The winter garden can have a different impact on each of us.
For those new to gardening, winter can sometimes be seen as a source of despair when nothing much seems to be happening but the experienced gardener sees the value and importance of this time.
It is a time when the garden goes through a quiet withdrawal, with the soil and many plants resting in preparation for the warming days of spring when the sap of life will once again begin to rise and with this new growth, so will the gardener's enthusiasm.
Make the most of this quiet time in the garden to catch up on those jobs that you have been putting off because you were too busy.
There are trees to be trimmed, plants to prune and materials to add to the compost heap.
Plants can be transplanted or a fence or trellis erected to be covered with a lovely climber.
You may want to plan a few changes that may involve making some areas more secluded, sheltered, sunny or shady.
One way to lift the spirits and brighten the winter garden is to plant some fragrant shrubs with Daphne odora, an upright evergreen shrub, among those at the top of the list.
The pink buds open to reveal the exquisite, fragrant, waxy flowers in colours that can be white, cream, yellow or pink.
An essential plant for a cottage or a scented garden, and if planted near a window or door, the sweet fragrance will drift through the home to be enjoyed by all.
Daphnes are not usually temperamental plants as sometimes claimed, with failure more likely caused by an unsuitable planting position, soil type, poor drainage or a virus disease.
They do best in a cool climate in a position that affords morning sun with afternoon shade and like to be left alone with very little fussing.
Choose the planting position carefully, as these shrubs dislike any root disturbance.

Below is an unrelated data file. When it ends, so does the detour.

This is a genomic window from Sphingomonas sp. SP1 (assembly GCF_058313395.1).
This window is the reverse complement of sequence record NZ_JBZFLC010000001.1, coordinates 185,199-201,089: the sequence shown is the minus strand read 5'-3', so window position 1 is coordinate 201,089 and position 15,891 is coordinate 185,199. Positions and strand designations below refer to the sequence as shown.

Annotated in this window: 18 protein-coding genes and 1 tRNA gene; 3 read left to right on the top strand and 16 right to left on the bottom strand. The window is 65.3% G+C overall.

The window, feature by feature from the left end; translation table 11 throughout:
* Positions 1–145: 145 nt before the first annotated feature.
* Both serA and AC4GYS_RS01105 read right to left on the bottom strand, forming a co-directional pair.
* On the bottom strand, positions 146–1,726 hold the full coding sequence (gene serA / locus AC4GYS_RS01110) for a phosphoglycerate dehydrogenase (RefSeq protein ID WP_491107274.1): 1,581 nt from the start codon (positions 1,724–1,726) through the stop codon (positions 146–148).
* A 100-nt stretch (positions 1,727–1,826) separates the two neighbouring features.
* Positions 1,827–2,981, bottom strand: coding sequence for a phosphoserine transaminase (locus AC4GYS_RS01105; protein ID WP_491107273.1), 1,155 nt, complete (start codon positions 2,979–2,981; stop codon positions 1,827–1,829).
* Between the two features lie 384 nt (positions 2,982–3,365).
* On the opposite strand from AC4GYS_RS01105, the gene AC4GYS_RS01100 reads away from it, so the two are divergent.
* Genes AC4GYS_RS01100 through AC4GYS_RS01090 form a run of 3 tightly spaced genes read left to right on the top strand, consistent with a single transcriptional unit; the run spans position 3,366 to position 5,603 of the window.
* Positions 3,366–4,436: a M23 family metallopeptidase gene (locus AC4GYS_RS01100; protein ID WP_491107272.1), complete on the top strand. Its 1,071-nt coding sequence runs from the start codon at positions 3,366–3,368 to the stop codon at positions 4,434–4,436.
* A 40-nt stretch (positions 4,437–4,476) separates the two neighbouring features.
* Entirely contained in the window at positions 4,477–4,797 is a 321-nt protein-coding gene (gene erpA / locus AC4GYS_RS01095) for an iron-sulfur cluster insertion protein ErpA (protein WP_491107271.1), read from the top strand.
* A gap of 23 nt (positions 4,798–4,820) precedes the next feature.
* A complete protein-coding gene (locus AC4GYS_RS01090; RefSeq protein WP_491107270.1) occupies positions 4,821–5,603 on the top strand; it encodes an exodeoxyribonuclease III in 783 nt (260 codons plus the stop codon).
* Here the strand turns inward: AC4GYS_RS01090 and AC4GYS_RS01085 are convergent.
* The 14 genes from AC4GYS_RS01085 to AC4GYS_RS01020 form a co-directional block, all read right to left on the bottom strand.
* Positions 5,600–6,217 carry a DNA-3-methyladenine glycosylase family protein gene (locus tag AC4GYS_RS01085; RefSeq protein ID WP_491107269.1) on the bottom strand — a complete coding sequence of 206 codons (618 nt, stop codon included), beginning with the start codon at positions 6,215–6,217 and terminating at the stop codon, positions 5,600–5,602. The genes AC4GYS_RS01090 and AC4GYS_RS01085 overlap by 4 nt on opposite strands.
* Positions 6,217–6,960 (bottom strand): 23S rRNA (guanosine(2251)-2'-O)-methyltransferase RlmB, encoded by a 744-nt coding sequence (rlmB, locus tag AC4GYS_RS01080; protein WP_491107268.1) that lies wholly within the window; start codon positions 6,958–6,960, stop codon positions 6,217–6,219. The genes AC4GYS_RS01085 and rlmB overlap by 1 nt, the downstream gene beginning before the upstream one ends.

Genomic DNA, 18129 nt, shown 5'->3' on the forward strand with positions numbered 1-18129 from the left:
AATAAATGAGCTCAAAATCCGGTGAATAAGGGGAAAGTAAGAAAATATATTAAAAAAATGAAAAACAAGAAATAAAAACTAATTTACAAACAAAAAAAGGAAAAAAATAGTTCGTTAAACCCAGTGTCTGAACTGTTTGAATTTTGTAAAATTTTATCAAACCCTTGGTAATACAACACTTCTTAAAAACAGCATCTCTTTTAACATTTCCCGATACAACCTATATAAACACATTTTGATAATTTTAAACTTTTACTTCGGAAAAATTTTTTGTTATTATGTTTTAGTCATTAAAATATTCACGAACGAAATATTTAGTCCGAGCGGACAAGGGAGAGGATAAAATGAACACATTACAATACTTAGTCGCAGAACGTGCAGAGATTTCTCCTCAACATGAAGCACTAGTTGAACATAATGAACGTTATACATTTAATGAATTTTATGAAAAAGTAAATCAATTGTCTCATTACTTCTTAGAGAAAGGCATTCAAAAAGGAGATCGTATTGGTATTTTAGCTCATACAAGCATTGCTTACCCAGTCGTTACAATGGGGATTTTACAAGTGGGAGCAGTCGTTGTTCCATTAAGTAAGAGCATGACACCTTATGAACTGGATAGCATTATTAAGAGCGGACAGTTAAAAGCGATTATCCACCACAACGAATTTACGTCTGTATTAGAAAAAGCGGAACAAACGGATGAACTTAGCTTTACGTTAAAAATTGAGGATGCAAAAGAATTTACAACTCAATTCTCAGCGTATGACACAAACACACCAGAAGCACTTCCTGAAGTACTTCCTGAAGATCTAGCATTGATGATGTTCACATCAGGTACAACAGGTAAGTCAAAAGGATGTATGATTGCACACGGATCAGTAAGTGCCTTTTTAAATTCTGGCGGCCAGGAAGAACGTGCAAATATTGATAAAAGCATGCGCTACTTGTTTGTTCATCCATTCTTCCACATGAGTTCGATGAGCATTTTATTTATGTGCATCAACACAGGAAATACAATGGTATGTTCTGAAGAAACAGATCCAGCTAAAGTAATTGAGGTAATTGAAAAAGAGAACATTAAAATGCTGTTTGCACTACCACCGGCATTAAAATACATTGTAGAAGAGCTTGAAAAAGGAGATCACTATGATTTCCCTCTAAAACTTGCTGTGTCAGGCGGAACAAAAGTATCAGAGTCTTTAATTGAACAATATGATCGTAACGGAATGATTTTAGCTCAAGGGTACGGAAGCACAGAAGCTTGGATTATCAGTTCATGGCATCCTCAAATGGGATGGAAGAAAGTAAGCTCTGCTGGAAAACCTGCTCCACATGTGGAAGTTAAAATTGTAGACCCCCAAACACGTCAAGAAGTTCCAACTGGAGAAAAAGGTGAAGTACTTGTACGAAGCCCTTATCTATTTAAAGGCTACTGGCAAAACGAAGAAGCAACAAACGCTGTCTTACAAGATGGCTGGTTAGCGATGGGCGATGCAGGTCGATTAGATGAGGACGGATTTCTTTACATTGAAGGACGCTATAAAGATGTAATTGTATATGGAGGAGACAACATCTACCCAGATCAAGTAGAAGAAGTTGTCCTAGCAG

Plant in light, enriched loam, but in a heavier soil, work some aged compost and a little coarse sand into the surface to prevent it forming a 'cake'. Mulch with pine needles.
During the hot months, the plants are in a resting period so don't over water or feed as this does more harm than good.
Poor drainage is indicated by buds dropping or they may just cling to the tops of the stems in tight clusters and refuse to flower.
If leaves begin to turn yellow and seem limp, it is usually a symptom of collar rot or a virus.
If it is a virus, there is no cure. Best to dig it out and replace with another new plant.
To maintain a neat, compact growth habit, prune immediately after flowering before new growth appears.
The unsightly appearance of lanky or bare stems is mainly the result of no or ineffective pruning.
When the new buds appear, leave the shrub to flower naturally.
Daphnes have an expected lifespan of about 10 years, so if you look after your shrub, it should give you many years of joy, lifting up your spirits and brightening the winter garden.
August 6: North-West Lilium Society meeting, Penguin Baptist Centre, 130 Ironcliffe Road, Penguin, 10am.
August 16: Australian Plants Society, Max Fry Hall, Gorge Road, Trevallyn, Launceston, 7.30pm.
Club members will speak on Plant Families. Visitors welcome.
August 17: Launceston Horticultural Society meeting, Windmill Hill Hall, High Street, 7.30 pm. Jo Neuschwanger to speak on camellias, Noel Button on daffodils, including show presentation. The general public are welcome to attend.
Daily: Emu Valley Rhododendron Garden, Romaine, Burnie, from 9am to 4pm. Tea room open 9.30am to 4pm.
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